For legal AI fans the Legal Tech New York conference kicked off on Monday (see report here), but for many attendees it was Tuesday that marked the official start of their law and technology smorgasbord.
Today Legalweek, also known as Legal Tech New York, opened to the general public. The conference and trade show occupies several floors of New York City’s Midtown Hilton Hotel, and was completely packed with attendees.
The opening session kicked off with a state of the industry address by journalists Nicholas Burch and Steve Kovalan from ALM, the media company that runs the event. Much ground was covered, examining how various segments of the legal field compete with each other in today’s marketplace.
Alternative service providers including the “Big Four” accounting and consulting firms now have thousands of attorneys delivering services formerly offered only by “Big Law.” In-house law departments at companies account for additional legal spend. Hourly billing by lawyers continues to account for the majority of revenue.
Cutting edge technology such as AI was also discussed. A note of reassurance was sounded, as these advanced technology systems were compared to symbiotes that will work alongside lawyers to perform select tasks, while learning from them.
A takeaway from the entire presentation was that the legal industry, while changing, is not seeing major shifts in market share among its main segments, with large law firms continuing to dominate. ALM showed a video interview clip with Jami Wintz McKeon, Chair of Morgan Lewis, in which she postulated that clients who require complex legal services that span geographies and industries tend to prefer a single provider over multiple smaller firms.
The marquee keynote was delivered by Jeh Johnson, former U.S. secretary of Homeland Security under President Obama. He discussed his public service and long history as a litigator. In a first for a keynote speaker at Legal Tech, he answered questions that were submitted and voted on by attendees via a dedicated website. The questions popped up in real-time, and he addressed many of them.
He noted that cyber threats were his number one concern, and that law firms – and governments – were likely being subjected to attacks even as we sat and listened to him. His closing remarks struck a note of humanity; He urged the audience to revive the practice of meeting people face-to-face and interacting in person as opposed to via electronic means. He decried incivility and bad behavior, reminding everyone that we all serve as examples to younger people, whether subordinates or members of our families.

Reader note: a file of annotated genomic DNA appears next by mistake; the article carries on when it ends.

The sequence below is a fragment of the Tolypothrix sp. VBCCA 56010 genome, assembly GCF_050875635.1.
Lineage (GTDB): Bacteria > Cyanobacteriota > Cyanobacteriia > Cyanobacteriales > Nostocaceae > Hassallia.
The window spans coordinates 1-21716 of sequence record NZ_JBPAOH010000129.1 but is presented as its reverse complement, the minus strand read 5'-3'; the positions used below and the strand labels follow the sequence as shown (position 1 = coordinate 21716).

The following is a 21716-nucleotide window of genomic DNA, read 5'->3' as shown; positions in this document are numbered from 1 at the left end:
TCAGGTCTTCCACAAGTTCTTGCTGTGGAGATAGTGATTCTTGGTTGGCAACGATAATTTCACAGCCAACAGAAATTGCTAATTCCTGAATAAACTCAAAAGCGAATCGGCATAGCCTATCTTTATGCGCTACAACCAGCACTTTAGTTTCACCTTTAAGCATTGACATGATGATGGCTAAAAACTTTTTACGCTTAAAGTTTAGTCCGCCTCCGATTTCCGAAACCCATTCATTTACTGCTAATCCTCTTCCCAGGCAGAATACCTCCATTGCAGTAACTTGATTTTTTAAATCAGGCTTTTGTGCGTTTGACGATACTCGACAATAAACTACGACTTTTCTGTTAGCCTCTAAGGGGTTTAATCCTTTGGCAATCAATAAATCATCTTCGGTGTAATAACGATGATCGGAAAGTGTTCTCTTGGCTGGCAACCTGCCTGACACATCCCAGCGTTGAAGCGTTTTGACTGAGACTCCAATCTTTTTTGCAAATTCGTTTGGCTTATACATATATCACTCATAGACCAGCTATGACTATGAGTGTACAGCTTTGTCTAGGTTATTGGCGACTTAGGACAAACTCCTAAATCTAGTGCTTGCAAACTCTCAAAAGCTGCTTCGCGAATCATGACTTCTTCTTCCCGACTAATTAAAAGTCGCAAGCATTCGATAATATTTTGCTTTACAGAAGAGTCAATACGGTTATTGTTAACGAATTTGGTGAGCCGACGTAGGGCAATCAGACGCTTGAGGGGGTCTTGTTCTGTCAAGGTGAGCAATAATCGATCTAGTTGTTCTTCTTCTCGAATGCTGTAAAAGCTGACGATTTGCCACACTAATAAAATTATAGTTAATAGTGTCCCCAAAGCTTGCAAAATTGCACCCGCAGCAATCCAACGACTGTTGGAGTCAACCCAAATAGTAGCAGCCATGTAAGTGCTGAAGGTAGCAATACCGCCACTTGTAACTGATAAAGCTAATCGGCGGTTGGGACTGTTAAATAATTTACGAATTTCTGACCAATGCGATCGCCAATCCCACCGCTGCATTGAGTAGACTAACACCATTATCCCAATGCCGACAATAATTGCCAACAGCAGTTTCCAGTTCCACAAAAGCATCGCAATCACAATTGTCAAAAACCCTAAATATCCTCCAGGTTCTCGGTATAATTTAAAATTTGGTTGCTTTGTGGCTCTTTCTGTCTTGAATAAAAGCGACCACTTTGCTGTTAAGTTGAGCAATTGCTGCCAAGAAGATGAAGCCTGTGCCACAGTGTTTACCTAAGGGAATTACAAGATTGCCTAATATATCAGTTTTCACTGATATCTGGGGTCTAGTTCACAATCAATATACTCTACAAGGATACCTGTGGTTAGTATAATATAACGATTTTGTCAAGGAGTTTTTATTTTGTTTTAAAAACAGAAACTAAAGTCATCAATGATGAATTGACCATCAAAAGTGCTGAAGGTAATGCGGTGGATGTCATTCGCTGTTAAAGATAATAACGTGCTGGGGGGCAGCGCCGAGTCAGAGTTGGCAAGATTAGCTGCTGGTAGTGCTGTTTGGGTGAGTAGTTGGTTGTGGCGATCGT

After the keynote sessions it was time to visit the show’s exhibitors, and I spent the entire rest of the day doing so. The show floors were packed with a wide array of vendors; Legal Tech lists over 180 in attendance.
They ranged from major providers such as IBM, Microsoft, and LexisNexis that offer entire solution suites to law firms of every size, to tiny new companies like Class Action, which is offering a web app to U.S. consumers for recovering settlement monies from multiple sources, and Mibot, a legal AI from Tokyo consisting of two founders that helps draft international business contracts.
As usual at these conferences, there were multiple vendors offering e-discovery products, matter and practice management software, and various document, content, and workflow solutions.
Companies demonstrated how they are leveraging AI, with machine learning, pattern recognition and advanced analytics for legal solutions.
Firms I’m already familiar with such as Luminance, told me about their latest initiatives, such as branching out from M&A to the real estate market, and releasing version 3.0 of their AI software for contract analytics.
Other companies are using AI in new ways; Ping is leveraging predictive technology to automate timekeeping by attorneys, helping make one of their more mundane daily tasks much easier.
Others like LawGeex are automating transactional contract reviews to assess whether agreements can be signed with no further human oversight. Complex agreements are also being handled by providers like ContractPod, which is now using IBM’s Watson AI capabilities.
Of particular interest to me were companies in my own field that offer contract management software and services. Some like Ayfie are preforming analysis and discovery to produce normalized output from previously unstructured content.
By the end of the day, I had amassed a significant pile of literature to review, even though I was trying to be selective. I’m looking forward to the remainder of Legal Tech.
Thanks, Ari! For another brilliant overview of the conference.